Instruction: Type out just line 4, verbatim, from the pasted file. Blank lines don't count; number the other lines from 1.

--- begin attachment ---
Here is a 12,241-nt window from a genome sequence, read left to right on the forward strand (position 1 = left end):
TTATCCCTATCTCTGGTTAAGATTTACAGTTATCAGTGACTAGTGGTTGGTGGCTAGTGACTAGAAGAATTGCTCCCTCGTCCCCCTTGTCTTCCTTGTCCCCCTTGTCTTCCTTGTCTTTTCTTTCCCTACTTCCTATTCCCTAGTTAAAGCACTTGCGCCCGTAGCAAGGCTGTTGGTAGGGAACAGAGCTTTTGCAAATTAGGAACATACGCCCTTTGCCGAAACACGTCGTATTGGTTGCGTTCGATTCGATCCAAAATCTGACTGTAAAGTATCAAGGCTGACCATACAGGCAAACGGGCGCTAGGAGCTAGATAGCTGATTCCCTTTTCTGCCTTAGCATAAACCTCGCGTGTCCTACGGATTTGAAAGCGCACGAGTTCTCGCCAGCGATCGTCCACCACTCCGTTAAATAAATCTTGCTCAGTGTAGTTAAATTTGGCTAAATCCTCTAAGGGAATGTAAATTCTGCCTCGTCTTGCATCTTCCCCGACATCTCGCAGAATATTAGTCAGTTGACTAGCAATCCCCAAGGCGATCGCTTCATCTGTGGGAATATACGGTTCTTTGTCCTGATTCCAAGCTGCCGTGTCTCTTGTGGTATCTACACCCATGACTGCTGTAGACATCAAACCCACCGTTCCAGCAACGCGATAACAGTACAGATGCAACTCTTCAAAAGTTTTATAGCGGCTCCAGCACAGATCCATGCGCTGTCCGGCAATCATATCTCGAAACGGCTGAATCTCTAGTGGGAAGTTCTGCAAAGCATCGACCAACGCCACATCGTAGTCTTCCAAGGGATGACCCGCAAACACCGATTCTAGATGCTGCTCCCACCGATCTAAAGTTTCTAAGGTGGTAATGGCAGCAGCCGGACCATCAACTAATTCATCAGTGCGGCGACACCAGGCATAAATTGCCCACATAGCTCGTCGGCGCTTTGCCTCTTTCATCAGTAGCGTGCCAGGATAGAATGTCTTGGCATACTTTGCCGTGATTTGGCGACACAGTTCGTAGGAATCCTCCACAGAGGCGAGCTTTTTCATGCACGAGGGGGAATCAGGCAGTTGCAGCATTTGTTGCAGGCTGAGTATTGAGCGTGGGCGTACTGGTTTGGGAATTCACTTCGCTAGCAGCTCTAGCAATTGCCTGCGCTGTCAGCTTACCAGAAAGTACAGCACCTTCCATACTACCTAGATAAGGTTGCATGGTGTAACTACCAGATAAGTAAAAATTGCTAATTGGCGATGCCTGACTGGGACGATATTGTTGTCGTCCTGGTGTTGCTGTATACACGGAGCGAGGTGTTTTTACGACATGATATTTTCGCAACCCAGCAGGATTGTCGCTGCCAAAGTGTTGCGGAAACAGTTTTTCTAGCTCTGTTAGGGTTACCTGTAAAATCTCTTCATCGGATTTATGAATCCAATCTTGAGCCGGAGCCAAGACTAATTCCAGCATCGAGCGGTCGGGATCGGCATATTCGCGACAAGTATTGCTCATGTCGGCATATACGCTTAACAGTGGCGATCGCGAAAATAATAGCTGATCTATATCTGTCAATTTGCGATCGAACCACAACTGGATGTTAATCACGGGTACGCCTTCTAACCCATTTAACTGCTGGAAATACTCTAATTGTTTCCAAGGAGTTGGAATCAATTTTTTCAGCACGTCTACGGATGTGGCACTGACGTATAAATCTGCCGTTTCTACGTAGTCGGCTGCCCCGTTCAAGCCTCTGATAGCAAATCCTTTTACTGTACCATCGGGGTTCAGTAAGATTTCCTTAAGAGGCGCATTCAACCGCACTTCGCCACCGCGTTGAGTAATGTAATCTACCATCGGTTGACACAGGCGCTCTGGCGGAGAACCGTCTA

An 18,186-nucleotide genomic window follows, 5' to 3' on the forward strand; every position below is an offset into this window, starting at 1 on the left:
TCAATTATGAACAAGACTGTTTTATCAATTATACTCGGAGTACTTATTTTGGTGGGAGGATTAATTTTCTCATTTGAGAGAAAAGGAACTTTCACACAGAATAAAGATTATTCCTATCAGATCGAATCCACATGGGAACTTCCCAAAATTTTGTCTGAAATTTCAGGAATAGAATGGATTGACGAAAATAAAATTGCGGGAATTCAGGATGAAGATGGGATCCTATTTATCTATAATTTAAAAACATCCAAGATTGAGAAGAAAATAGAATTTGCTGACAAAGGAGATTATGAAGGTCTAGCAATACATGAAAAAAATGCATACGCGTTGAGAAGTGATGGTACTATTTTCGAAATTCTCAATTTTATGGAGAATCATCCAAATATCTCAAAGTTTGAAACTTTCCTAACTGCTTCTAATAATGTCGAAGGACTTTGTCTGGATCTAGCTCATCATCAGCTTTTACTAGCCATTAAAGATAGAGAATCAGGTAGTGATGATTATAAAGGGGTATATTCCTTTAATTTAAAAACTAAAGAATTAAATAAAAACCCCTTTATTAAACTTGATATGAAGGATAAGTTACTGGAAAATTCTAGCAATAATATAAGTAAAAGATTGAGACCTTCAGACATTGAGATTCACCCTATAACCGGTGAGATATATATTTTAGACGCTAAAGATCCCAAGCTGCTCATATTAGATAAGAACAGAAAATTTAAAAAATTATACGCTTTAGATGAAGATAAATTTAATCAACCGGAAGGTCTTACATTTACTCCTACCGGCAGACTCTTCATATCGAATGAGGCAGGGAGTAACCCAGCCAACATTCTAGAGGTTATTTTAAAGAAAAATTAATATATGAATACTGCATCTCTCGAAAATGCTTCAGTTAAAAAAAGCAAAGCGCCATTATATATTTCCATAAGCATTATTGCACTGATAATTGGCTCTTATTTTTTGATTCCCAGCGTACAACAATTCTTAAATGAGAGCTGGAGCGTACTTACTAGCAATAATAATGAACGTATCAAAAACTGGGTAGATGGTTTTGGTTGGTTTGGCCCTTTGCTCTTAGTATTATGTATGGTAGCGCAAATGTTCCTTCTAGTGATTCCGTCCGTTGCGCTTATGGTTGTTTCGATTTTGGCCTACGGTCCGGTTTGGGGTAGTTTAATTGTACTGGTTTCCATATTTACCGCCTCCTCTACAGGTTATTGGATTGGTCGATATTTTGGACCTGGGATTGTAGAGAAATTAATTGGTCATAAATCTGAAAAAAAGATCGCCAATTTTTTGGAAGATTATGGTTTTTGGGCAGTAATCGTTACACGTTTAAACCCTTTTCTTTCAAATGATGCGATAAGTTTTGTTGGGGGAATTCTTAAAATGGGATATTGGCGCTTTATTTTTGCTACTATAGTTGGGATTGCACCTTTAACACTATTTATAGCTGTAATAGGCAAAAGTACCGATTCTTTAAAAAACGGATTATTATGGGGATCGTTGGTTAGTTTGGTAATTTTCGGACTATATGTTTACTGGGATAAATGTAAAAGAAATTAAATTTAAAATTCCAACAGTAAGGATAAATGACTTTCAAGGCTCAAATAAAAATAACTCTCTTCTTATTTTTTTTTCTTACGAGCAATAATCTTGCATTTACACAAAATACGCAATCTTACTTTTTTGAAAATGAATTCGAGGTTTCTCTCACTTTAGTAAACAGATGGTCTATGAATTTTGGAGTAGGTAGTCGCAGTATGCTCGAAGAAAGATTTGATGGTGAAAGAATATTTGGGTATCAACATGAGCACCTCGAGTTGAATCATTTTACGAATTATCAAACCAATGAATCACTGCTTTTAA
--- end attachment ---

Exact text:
TCAATTATGAACAAGACTGTTTTATCAATTATACTCGGAGTACTTATTTTGGTGGGAGGATTAATTTTCTCATTTGAGAGAAAAGGAACTTTCACACAGAATAAAGATTATTCCTATCAGATCGAATCCACATGGGAACTTCCCAAAATTTTGTCTGAAATTTCAGGAATAGAATGGATTGACGAAAATAAAATTGCGGGAATTCAGGATGAAGATGGGATCCTATTTATCTATAATTTAAAAACATCCAAGATTGAGAAGAAAATAGAATTTGCTGACAAAGGAGATTATGAAGGTCTAGCAATACATGAAAAAAATGCATACGCGTTGAGAAGTGATGGTACTATTTTCGAAATTCTCAATTTTATGGAGAATCATCCAAATATCTCAAAGTTTGAAACTTTCCTAACTGCTTCTAATAATGTCGAAGGACTTTGTCTGGATCTAGCTCATCATCAGCTTTTACTAGCCATTAAAGATAGAGAATCAGGTAGTGATGATTATAAAGGGGTATATTCCTTTAATTTAAAAACTAAAGAATTAAATAAAAACCCCTTTATTAAACTTGATATGAAGGATAAGTTACTGGAAAATTCTAGCAATAATATAAGTAAAAGATTGAGACCTTCAGACATTGAGATTCACCCTATAACCGGTGAGATATATATTTTAGACGCTAAAGATCCCAAGCTGCTCATATTAGATAAGAACAGAAAATTTAAAAAATTATACGCTTTAGATGAAGATAAATTTAATCAACCGGAAGGTCTTACATTTACTCCTACCGGCAGACTCTTCATATCGAATGAGGCAGGGAGTAACCCAGCCAACATTCTAGAGGTTATTTTAAAGAAAAATTAATATATGAATACTGCATCTCTCGAAAATGCTTCAGTTAAAAAAAGCAAAGCGCCATTATATATTTCCATAAGCATTATTGCACTGATAATTGGCTCTTATTTTTTGATTCCCAGCGTACAACAATTCTTAAATGAGAGCTGGAGCGTACTTACTAGCAATAATAATGAACGTATCAAAAACTGGGTAGATGGTTTTGGTTGGTTTGGCCCTTTGCTCTTAGTATTATGTATGGTAGCGCAAATGTTCCTTCTAGTGATTCCGTCCGTTGCGCTTATGGTTGTTTCGATTTTGGCCTACGGTCCGGTTTGGGGTAGTTTAATTGTACTGGTTTCCATATTTACCGCCTCCTCTACAGGTTATTGGATTGGTCGATATTTTGGACCTGGGATTGTAGAGAAATTAATTGGTCATAAATCTGAAAAAAAGATCGCCAATTTTTTGGAAGATTATGGTTTTTGGGCAGTAATCGTTACACGTTTAAACCCTTTTCTTTCAAATGATGCGATAAGTTTTGTTGGGGGAATTCTTAAAATGGGATATTGGCGCTTTATTTTTGCTACTATAGTTGGGATTGCACCTTTAACACTATTTATAGCTGTAATAGGCAAAAGTACCGATTCTTTAAAAAACGGATTATTATGGGGATCGTTGGTTAGTTTGGTAATTTTCGGACTATATGTTTACTGGGATAAATGTAAAAGAAATTAAATTTAAAATTCCAACAGTAAGGATAAATGACTTTCAAGGCTCAAATAAAAATAACTCTCTTCTTATTTTTTTTTCTTACGAGCAATAATCTTGCATTTACACAAAATACGCAATCTTACTTTTTTGAAAATGAATTCGAGGTTTCTCTCACTTTAGTAAACAGATGGTCTATGAATTTTGGAGTAGGTAGTCGCAGTATGCTCGAAGAAAGATTTGATGGTGAAAGAATATTTGGGTATCAACATGAGCACCTCGAGTTGAATCATTTTACGAATTATCAAACCAATGAATCACTGCTTTTAA